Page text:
It turns out books are expensive in Australia. A nasty surprise given pesky airline luggage allowances recently forced me to dispose of the last of my travel library in Delhi. Throughout my time in India, and as a result of my compulsive book buying, I had to find new homes for a number of paperbacks. Amongst them, Suzanne Collins’ Hunger Games Trilogy was gifted to a hotel bookshelf in Goa with a beach view but a good chance of mildew, Gandhi’s biography joined spiritual textbooks in Rishikesh and William Dalrymple’s Age of Kali was slotted between french novels on Marine Drive. Most heartbreaking however was the necessity of mutilating the last of The Game of Thrones and Shantaram so that I could get the remaining unread chapters into my hand luggage. In a deeply sacrilegious act, I admit it, I chopped 500 pages from the former and 600 from the latter. Can I get away with calling this particular case of butchery a compliment? After-all it was just too painful a prospect not to have an ending to either!
I will concede however that this was an inauspicious start to the year I’ve gifted myself for the enjoyment and study of ‘the book’; by which I mean books, any book and all books. I intend to return to the above titles, and many others, with reviews (I’m even wishfully reading a book of J. M. Coetzee’s literary critiques). It is my new mission in life to actually absorb and reflect on some of the worlds I’ve been losing myself in over fifteen years of semi-professional book-worming.
I’ve always loved books, for as far back as I can remember and perhaps a bit before that, if the photos of my 3 year old self are anything to go by. Yet I remain embarrassingly ill-versed with regards literature. A close friend I fondly call Wife, a most erudite graduate in English Literature, is quick to remind me of my fondness for chick-lit, historical fiction, bad thrillers, and my inability to remember the names of even my favourite authors. Although I refuse to apologize for the first three weaknesses, I am determined to reform on the last point, and that will require reading enough to really decide on actual favourites!
And thus, since arriving in Australia two weeks ago I’ve been trawling Sydney’s bookshops for bargains, and a job. I’ve discovered cheap-reads require much more determined hunting here than back in London, and that no one seems to be hiring just now… or so they say, smiling as they shove a copy of my CV into a pile of papers that will probably never see the light of day again. But my bookshop tour has nevertheless been a great adventure and one that’s just beginning. More than anything it has been an eye opener for someone who harbors a secret (perhaps not so secret anymore) longing to one day have my own little Book/Wine/Art Shop in blustery Edinburgh.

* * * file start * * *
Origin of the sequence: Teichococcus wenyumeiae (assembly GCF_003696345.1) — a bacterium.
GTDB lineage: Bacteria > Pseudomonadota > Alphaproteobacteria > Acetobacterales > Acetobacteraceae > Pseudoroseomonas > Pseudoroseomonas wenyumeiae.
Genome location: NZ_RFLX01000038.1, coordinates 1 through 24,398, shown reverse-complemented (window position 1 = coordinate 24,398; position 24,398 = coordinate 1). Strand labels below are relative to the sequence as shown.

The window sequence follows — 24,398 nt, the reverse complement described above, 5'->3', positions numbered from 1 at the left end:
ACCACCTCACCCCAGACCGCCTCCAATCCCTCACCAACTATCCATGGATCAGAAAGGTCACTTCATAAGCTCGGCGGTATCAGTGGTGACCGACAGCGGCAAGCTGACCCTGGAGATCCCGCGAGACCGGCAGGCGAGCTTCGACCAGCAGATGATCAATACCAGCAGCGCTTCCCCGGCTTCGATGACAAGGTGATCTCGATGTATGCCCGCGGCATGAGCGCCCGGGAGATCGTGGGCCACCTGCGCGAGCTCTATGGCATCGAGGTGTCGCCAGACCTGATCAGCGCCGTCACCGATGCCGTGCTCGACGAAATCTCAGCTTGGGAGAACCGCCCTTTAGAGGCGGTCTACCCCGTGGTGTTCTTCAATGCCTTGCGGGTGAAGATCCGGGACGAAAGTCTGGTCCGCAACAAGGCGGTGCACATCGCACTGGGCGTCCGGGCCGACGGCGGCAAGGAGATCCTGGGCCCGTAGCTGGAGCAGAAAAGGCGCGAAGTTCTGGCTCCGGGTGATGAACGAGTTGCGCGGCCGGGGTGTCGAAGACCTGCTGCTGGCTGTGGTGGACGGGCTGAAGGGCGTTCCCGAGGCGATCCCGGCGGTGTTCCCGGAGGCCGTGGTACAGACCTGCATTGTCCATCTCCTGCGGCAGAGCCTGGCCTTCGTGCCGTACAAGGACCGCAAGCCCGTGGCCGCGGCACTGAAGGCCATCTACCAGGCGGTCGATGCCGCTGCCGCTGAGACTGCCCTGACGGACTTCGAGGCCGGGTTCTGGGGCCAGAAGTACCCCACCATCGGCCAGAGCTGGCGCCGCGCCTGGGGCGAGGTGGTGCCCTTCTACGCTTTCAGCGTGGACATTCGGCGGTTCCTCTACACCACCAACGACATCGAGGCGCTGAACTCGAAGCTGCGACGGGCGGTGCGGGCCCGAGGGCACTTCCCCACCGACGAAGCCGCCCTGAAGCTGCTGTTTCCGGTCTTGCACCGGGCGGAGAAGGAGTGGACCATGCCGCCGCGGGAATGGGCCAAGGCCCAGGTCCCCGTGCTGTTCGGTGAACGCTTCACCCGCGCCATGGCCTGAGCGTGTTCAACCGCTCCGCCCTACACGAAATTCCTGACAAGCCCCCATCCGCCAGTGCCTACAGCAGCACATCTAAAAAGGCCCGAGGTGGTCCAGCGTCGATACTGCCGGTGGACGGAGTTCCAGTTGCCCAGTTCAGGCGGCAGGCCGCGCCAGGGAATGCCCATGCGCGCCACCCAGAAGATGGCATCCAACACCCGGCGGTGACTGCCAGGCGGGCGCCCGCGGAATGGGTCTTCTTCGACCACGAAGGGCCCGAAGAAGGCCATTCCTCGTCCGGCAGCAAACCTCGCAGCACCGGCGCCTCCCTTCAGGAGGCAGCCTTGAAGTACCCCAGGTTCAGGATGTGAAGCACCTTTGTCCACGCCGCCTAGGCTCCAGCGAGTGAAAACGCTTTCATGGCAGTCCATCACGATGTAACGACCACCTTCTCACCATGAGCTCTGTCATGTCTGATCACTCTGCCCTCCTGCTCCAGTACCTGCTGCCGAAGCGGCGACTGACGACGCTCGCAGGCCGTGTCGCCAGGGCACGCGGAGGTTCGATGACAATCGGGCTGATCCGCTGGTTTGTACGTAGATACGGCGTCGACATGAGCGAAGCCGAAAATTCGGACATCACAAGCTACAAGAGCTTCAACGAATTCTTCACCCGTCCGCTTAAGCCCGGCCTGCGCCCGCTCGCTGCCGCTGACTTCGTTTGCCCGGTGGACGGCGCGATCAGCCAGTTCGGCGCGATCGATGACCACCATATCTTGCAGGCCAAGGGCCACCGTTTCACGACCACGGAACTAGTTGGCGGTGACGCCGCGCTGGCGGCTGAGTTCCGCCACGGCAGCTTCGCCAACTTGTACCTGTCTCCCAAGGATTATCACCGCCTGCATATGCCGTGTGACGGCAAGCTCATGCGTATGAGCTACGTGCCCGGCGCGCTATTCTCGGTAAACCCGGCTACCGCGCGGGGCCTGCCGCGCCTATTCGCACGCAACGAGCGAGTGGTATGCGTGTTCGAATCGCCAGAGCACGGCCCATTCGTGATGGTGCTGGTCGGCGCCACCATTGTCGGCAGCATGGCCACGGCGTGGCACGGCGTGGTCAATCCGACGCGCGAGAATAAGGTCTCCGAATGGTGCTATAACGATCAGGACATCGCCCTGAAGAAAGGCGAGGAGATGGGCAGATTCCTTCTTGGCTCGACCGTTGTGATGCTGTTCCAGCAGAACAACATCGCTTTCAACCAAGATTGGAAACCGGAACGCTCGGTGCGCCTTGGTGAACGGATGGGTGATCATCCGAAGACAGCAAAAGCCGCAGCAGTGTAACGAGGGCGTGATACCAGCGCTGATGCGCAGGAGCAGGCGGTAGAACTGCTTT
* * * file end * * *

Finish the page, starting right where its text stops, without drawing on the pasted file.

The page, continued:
In the fabulous words of Stephen Fry, confidently scrawled in chalk across the front of one of my literary pit stops: “Books are no more threatened by Kindle than stairs by elevators”. I am a fervent believer that books aren’t going anywhere, my case, put forward to anyone who’ll listen (yes, that would be you now) invariably boils down to emotions and my love for the romance and mystery of the Book itself. For me this is wrapped up in the secret story of the stained curled pages of a second-hand book, the scribbles in the margins of a hand-me-down, or the mere smell of fresh paper when a new books opens its covers for some one, for you, for the first time.
I can’t deny that on my travels a kindle would have saved me a great deal in effort and money, as well as providing me with greater selection to cart around. If anything an e-reader, iPad whatever, just adds to the arsenal of the avid reader. A kindle-convert recently said it very eloquently: “I hated the mere concept for years… I wanted paper in my hands- practicality won. I can finish a book, buy a new one and start it, all in the dark, or from the toilet, or from the toilet in the dark!”
But where does this leave the bookSHOP? Struggling to adapt or die. Facing up to the harsh reality that books are no longer enough, I’ve discovered them merging with art supplies, newspapers, greeting cards, coffee shops, wine bars, music venues, antique furniture, clothes and posters. I’m sure there are many more. Each survivor has its own ambiance and story to tell and I intend to paint a little picture of the ones I discover for future would-be explorers.
You are now cordially invited to join me on my adventures, and share my ‘year of the book’.